Peter Herseys, Charles M. Balch

Research output: Contribution to journalArticlepeer-review


Advances in the treatment of melanoma have resulted mainly from improved surgical management of the primary tumour assisted by a greater appreciation of major prognostic factors in the natural history of the disease. Further improvement in the treatment of melanoma will depend largely on introduction of methods to prevent recurrence of the disease. The present review discusses criteria for selection of patients with a high risk of recurrent disease and the adjuvant treatment that has been used in past studies to prevent recurrences. With few exceptions various regimens of chemotherapy, non‐specific immunotherapy with bacterial products or combinations of these treatments have not increased disease free or survival periods. Immunotherapy with various sources of melanoma antigens or with viral lysates of melanoma cells have produced encouraging results in uncontrolled studies and require further evaluation. Several advances appear to provide scope for new initiatives in immunotherapy. These include an appreciation of the role of suppressor cells in regulation of immune responses against tumour cells and possible methods to inhibit their activity. A second is the definition of various lymphokines involved in generation of immune responses (particularly interleukin 2) and development of in vitro methods for large scale production of these factors. Thirdly, methods are becoming available to define the heterogeneity of tumour cells in terms of cell surface antigens or their release of soluble factors which may help select treatments appropriate to each patient.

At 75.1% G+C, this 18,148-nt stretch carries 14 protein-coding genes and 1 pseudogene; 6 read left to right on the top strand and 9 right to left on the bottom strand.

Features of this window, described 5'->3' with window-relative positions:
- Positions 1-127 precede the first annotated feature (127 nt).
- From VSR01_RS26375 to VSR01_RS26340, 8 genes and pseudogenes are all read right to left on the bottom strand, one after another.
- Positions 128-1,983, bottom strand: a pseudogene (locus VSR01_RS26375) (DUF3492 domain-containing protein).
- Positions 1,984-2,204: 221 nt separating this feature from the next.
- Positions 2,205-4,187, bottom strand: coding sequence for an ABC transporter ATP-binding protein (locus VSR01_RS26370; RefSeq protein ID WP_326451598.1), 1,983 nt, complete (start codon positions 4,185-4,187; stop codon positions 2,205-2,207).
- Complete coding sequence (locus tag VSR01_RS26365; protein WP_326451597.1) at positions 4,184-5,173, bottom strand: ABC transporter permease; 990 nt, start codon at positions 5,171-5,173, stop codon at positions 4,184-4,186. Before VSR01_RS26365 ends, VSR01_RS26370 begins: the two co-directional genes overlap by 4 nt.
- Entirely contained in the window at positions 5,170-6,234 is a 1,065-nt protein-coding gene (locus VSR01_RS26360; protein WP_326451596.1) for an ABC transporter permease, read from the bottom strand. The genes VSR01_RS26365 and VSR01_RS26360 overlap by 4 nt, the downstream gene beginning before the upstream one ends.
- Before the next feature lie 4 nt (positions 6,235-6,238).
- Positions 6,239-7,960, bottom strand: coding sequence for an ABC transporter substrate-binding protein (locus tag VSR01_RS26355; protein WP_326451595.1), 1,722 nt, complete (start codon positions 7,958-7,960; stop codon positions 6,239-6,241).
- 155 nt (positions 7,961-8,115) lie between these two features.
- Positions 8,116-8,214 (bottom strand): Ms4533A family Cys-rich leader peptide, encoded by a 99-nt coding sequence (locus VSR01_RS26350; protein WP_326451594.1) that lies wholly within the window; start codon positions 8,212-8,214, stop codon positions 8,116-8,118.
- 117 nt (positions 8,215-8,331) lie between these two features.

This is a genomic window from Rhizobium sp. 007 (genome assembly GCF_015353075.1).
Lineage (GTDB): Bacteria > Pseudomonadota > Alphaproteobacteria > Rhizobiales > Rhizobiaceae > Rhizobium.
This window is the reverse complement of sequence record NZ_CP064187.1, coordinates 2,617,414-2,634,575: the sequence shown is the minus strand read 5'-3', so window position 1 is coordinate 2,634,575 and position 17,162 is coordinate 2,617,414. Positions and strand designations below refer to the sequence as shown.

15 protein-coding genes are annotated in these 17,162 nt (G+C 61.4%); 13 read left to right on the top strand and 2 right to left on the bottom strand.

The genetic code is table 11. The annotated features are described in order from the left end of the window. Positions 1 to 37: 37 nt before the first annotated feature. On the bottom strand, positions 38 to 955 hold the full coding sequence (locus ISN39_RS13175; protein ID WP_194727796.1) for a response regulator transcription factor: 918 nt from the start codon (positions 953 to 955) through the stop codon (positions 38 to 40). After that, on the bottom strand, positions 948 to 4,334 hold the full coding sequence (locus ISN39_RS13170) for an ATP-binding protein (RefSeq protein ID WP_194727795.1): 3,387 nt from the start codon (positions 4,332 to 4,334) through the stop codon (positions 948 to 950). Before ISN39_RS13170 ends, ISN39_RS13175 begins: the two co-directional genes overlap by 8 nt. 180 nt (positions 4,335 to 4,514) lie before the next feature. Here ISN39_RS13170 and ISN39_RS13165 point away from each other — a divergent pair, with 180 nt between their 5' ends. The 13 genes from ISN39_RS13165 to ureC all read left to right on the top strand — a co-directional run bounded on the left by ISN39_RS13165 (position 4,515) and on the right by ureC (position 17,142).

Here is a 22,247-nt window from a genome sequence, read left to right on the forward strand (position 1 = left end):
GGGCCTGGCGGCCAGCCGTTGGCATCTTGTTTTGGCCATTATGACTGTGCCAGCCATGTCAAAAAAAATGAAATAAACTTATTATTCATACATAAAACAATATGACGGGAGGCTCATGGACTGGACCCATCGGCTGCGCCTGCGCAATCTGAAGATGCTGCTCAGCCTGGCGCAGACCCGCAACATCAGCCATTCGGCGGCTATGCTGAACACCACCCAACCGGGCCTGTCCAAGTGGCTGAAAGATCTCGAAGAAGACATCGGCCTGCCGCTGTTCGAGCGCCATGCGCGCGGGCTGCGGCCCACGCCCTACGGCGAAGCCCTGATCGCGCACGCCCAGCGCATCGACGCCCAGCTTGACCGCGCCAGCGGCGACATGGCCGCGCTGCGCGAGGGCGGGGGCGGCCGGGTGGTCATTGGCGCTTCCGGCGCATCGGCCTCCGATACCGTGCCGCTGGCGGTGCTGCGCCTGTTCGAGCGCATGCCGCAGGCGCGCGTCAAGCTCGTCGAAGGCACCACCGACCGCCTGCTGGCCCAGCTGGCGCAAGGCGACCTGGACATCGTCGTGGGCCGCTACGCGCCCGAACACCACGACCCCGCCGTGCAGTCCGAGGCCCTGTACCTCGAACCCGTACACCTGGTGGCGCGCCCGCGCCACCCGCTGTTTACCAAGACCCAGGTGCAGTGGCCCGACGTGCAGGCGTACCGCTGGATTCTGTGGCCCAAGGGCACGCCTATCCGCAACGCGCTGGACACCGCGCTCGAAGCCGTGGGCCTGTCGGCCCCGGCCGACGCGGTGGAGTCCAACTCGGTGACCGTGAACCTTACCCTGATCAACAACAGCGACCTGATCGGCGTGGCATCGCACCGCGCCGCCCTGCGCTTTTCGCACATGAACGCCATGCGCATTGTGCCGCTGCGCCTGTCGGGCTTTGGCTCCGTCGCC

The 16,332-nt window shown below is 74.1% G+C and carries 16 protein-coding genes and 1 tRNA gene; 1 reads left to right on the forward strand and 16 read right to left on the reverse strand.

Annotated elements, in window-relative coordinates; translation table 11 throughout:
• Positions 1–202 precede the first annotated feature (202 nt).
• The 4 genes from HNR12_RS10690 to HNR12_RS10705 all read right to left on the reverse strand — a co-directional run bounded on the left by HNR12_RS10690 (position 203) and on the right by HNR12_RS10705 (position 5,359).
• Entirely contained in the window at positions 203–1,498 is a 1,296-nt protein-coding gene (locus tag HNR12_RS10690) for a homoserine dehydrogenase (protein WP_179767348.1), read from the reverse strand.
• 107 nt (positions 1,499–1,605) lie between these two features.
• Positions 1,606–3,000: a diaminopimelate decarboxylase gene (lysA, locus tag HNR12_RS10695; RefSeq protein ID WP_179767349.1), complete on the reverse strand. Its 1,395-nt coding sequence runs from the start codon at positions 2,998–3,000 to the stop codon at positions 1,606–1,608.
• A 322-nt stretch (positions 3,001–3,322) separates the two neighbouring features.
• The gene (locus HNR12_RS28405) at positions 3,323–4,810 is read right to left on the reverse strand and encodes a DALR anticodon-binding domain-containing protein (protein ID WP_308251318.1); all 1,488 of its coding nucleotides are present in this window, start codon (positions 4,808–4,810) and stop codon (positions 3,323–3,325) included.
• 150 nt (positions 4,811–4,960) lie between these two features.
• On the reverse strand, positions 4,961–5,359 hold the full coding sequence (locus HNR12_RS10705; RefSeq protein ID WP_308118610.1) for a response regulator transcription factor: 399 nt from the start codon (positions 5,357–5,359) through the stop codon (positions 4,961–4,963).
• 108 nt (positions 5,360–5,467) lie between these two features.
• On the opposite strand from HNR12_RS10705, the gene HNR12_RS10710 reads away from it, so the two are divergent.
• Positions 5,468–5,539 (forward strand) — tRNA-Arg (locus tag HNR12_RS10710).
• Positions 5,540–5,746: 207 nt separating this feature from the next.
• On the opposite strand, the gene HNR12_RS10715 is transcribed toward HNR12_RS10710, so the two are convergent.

Original languageEnglish (US)
Pages (from-to)303-315
Number of pages13
JournalAustralian and New Zealand Journal of Surgery
Issue number4
StatePublished - Aug 1984
Externally publishedYes


  • adjuvant treatment
  • heterogeneity
  • immunotherapy
  • interleukins
  • melanoma
  • prognostic factors
  • suppressor cells
  • tumour cell
  • vaccines

ASJC Scopus subject areas

  • Medicine(all)


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